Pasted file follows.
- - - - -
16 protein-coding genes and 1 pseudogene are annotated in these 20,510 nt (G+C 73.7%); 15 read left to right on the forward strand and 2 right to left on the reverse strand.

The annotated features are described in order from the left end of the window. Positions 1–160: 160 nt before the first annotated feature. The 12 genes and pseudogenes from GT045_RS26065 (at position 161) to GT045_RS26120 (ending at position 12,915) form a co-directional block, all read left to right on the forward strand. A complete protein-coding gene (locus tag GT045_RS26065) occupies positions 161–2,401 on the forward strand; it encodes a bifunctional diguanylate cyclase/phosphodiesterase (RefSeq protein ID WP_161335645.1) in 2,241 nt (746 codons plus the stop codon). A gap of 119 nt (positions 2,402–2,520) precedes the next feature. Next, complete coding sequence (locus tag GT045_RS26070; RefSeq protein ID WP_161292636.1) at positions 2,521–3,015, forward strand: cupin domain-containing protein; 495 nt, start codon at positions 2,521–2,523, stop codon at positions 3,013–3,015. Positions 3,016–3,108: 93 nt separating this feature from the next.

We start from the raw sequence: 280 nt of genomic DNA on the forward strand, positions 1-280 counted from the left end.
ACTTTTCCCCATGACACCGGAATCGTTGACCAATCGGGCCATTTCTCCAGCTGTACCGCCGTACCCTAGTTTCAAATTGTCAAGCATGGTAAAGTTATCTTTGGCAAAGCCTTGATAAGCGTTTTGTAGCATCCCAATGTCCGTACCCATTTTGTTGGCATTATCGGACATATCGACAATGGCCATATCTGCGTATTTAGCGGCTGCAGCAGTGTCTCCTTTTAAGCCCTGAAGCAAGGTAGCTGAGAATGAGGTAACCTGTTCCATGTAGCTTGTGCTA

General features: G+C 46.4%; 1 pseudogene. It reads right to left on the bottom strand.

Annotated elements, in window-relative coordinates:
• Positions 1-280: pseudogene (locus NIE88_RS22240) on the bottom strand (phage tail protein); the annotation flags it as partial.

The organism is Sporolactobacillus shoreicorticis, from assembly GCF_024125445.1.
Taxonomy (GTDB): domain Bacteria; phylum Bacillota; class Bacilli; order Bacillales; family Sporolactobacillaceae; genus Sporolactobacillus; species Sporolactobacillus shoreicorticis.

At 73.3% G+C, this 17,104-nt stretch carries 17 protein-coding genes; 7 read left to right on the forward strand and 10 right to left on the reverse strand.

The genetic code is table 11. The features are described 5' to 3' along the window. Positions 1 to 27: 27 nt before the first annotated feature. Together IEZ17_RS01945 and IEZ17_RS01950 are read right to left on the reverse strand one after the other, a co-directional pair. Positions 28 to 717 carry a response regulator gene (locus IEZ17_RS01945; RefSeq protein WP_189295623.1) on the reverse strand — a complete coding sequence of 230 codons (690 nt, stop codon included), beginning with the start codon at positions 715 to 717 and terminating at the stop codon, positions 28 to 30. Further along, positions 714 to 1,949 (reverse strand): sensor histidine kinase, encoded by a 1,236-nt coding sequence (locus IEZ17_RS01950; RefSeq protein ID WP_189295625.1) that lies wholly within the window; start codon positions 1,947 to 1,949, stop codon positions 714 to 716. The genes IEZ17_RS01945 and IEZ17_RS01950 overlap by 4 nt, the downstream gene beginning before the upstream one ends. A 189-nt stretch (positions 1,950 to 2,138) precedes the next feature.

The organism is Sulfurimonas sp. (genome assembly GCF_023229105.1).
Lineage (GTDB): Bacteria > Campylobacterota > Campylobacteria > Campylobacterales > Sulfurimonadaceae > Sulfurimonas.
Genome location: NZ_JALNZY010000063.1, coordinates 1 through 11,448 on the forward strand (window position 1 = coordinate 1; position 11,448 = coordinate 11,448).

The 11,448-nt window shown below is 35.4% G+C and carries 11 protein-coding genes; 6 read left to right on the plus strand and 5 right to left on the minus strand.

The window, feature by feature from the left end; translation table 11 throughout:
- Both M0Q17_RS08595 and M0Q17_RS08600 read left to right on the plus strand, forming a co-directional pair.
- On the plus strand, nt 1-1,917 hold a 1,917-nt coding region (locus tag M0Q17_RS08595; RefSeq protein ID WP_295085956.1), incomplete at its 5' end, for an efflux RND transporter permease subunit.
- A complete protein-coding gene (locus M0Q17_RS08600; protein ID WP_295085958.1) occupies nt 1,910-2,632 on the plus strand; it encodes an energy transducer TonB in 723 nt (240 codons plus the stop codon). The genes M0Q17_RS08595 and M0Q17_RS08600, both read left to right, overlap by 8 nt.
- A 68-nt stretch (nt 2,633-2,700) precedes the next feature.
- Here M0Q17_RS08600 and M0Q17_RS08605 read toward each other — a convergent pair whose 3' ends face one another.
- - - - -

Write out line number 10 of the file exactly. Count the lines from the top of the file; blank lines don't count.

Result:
At 73.3% G+C, this 17,104-nt stretch carries 17 protein-coding genes; 7 read left to right on the forward strand and 10 right to left on the reverse strand.